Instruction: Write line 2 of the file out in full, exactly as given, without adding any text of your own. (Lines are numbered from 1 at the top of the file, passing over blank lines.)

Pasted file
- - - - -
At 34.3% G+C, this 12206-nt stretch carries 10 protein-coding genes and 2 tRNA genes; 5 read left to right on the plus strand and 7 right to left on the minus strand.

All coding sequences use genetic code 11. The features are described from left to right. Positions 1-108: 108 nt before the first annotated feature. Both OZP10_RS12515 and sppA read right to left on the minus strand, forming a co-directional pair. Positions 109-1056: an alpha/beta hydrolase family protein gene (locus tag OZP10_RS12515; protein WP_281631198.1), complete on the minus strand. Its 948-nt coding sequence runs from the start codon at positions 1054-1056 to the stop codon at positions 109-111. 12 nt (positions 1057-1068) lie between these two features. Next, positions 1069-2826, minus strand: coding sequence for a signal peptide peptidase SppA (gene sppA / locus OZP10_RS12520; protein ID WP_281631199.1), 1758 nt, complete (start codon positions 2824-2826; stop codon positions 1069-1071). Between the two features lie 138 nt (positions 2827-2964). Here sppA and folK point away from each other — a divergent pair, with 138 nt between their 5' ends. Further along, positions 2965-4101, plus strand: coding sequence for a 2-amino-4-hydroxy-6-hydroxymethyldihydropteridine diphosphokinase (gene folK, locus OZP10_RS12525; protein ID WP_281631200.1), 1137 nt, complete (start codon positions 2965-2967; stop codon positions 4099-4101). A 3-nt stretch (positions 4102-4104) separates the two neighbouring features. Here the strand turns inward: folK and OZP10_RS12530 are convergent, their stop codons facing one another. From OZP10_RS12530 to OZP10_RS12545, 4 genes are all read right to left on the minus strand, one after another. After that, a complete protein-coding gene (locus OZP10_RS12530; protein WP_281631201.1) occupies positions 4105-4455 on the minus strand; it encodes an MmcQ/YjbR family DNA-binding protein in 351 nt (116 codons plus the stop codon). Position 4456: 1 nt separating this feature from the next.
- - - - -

All coding sequences use genetic code 11. The features are described from left to right. Positions 1-108: 108 nt before the first annotated feature. Both OZP10_RS12515 and sppA read right to left on the minus strand, forming a co-directional pair. Positions 109-1056: an alpha/beta hydrolase family protein gene (locus tag OZP10_RS12515; protein WP_281631198.1), complete on the minus strand. Its 948-nt coding sequence runs from the start codon at positions 1054-1056 to the stop codon at positions 109-111. 12 nt (positions 1057-1068) lie between these two features. Next, positions 1069-2826, minus strand: coding sequence for a signal peptide peptidase SppA (gene sppA / locus OZP10_RS12520; protein ID WP_281631199.1), 1758 nt, complete (start codon positions 2824-2826; stop codon positions 1069-1071). Between the two features lie 138 nt (positions 2827-2964). Here sppA and folK point away from each other — a divergent pair, with 138 nt between their 5' ends. Further along, positions 2965-4101, plus strand: coding sequence for a 2-amino-4-hydroxy-6-hydroxymethyldihydropteridine diphosphokinase (gene folK, locus OZP10_RS12525; protein ID WP_281631200.1), 1137 nt, complete (start codon positions 2965-2967; stop codon positions 4099-4101). A 3-nt stretch (positions 4102-4104) separates the two neighbouring features. Here the strand turns inward: folK and OZP10_RS12530 are convergent, their stop codons facing one another. From OZP10_RS12530 to OZP10_RS12545, 4 genes are all read right to left on the minus strand, one after another. After that, a complete protein-coding gene (locus OZP10_RS12530; protein WP_281631201.1) occupies positions 4105-4455 on the minus strand; it encodes an MmcQ/YjbR family DNA-binding protein in 351 nt (116 codons plus the stop codon). Position 4456: 1 nt separating this feature from the next.